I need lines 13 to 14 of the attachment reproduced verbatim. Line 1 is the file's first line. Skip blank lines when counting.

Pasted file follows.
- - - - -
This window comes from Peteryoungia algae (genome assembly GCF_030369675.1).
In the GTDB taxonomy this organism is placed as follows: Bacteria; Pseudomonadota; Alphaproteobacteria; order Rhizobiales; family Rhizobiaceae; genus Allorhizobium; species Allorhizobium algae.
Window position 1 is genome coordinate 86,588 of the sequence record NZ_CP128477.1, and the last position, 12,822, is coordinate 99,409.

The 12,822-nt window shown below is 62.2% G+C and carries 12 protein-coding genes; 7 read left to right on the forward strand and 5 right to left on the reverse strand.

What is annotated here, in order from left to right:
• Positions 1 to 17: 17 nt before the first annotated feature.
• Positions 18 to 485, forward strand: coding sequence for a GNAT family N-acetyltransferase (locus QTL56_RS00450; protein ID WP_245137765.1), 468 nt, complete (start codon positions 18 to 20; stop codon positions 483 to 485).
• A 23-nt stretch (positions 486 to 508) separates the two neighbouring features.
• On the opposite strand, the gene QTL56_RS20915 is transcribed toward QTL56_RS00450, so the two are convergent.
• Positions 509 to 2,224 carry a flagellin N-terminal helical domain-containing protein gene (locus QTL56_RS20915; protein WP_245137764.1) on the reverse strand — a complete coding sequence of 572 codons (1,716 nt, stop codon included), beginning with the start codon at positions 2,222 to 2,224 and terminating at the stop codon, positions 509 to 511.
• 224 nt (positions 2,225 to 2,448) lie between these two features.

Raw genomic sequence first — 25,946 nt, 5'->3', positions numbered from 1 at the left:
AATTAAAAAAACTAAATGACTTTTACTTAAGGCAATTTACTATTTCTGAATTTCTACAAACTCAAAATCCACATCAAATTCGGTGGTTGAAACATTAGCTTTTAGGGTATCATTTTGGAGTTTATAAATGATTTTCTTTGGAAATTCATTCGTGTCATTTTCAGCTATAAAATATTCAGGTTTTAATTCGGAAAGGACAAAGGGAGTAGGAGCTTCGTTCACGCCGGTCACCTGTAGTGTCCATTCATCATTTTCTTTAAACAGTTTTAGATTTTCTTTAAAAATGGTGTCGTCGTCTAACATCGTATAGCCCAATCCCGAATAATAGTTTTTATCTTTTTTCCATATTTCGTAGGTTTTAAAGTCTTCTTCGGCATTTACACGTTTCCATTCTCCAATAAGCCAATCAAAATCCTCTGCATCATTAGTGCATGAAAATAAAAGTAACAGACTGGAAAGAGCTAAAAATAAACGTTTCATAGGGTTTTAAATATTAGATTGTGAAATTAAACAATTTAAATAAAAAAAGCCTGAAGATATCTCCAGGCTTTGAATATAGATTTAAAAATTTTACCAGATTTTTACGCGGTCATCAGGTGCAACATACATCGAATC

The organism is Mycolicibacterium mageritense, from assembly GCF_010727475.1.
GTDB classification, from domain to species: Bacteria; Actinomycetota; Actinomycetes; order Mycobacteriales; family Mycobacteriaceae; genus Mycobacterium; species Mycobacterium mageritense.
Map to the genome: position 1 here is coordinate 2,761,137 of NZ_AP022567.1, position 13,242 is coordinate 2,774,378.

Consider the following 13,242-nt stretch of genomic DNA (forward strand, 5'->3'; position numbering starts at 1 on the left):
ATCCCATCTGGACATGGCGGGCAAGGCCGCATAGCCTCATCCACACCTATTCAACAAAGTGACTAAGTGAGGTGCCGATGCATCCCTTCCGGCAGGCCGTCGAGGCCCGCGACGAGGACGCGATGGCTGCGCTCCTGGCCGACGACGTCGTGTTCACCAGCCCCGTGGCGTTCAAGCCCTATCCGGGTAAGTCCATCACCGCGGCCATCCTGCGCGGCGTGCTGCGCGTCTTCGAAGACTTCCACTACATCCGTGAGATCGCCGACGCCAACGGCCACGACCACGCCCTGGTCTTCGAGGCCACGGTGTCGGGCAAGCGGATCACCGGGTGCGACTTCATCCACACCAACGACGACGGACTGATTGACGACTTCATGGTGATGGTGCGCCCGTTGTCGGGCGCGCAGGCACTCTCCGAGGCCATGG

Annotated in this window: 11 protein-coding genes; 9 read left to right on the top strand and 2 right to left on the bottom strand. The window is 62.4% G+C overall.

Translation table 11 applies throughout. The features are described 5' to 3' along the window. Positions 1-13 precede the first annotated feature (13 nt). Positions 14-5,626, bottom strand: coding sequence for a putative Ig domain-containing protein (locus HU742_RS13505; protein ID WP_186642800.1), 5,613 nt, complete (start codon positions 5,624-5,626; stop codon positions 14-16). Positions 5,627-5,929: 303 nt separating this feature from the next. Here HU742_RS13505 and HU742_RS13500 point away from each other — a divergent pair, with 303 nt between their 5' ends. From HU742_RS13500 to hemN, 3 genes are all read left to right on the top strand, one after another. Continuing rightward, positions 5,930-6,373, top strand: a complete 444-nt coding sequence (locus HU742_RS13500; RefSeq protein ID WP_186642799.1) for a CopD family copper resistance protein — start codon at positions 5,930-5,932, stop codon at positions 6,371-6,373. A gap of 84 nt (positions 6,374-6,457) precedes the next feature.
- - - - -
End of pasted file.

AATTAAAAAAACTAAATGACTTTTACTTAAGGCAATTTACTATTTCTGAATTTCTACAAACTCAAAATCCACATCAAATTCGGTGGTTGAAACATTAGCTTTTAGGGTATCATTTTGGAGTTTATAAATGATTTTCTTTGGAAATTCATTCGTGTCATTTTCAGCTATAAAATATTCAGGTTTTAATTCGGAAAGGACAAAGGGAGTAGGAGCTTCGTTCACGCCGGTCACCTGTAGTGTCCATTCATCATTTTCTTTAAACAGTTTTAGATTTTCTTTAAAAATGGTGTCGTCGTCTAACATCGTATAGCCCAATCCCGAATAATAGTTTTTATCTTTTTTCCATATTTCGTAGGTTTTAAAGTCTTCTTCGGCATTTACACGTTTCCATTCTCCAATAAGCCAATCAAAATCCTCTGCATCATTAGTGCATGAAAATAAAAGTAACAGACTGGAAAGAGCTAAAAATAAACGTTTCATAGGGTTTTAAATATTAGATTGTGAAATTAAACAATTTAAATAAAAAAAGCCTGAAGATATCTCCAGGCTTTGAATATAGATTTAAAAATTTTACCAGATTTTTACGCGGTCATCAGGTGCAACATACATCGAATC

The organism is Mycolicibacterium mageritense, from assembly GCF_010727475.1.